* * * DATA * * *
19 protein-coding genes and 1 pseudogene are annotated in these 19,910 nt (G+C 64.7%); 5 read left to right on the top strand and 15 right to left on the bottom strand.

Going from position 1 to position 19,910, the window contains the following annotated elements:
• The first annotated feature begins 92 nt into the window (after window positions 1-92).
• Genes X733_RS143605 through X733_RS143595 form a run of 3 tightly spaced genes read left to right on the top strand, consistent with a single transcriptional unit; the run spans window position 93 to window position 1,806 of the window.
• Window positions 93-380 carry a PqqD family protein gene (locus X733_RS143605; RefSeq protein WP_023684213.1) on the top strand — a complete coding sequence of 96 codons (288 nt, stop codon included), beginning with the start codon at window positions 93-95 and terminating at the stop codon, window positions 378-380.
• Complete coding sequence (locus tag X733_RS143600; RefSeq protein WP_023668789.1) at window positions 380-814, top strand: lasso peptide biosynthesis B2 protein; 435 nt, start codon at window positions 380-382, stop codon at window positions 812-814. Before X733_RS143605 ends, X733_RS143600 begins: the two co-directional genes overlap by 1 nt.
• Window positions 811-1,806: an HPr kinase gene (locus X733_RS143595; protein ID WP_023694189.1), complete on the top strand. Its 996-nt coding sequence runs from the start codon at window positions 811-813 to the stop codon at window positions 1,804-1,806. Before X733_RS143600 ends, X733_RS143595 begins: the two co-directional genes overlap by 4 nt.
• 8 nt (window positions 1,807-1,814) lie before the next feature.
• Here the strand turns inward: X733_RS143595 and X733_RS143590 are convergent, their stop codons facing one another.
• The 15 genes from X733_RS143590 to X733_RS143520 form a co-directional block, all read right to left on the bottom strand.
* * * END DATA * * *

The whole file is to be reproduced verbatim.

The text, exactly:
19 protein-coding genes and 1 pseudogene are annotated in these 19,910 nt (G+C 64.7%); 5 read left to right on the top strand and 15 right to left on the bottom strand.

Going from position 1 to position 19,910, the window contains the following annotated elements:
• The first annotated feature begins 92 nt into the window (after window positions 1-92).
• Genes X733_RS143605 through X733_RS143595 form a run of 3 tightly spaced genes read left to right on the top strand, consistent with a single transcriptional unit; the run spans window position 93 to window position 1,806 of the window.
• Window positions 93-380 carry a PqqD family protein gene (locus X733_RS143605; RefSeq protein WP_023684213.1) on the top strand — a complete coding sequence of 96 codons (288 nt, stop codon included), beginning with the start codon at window positions 93-95 and terminating at the stop codon, window positions 378-380.
• Complete coding sequence (locus tag X733_RS143600; RefSeq protein WP_023668789.1) at window positions 380-814, top strand: lasso peptide biosynthesis B2 protein; 435 nt, start codon at window positions 380-382, stop codon at window positions 812-814. Before X733_RS143605 ends, X733_RS143600 begins: the two co-directional genes overlap by 1 nt.
• Window positions 811-1,806: an HPr kinase gene (locus X733_RS143595; protein ID WP_023694189.1), complete on the top strand. Its 996-nt coding sequence runs from the start codon at window positions 811-813 to the stop codon at window positions 1,804-1,806. Before X733_RS143600 ends, X733_RS143595 begins: the two co-directional genes overlap by 4 nt.
• 8 nt (window positions 1,807-1,814) lie before the next feature.
• Here the strand turns inward: X733_RS143595 and X733_RS143590 are convergent, their stop codons facing one another.
• The 15 genes from X733_RS143590 to X733_RS143520 form a co-directional block, all read right to left on the bottom strand.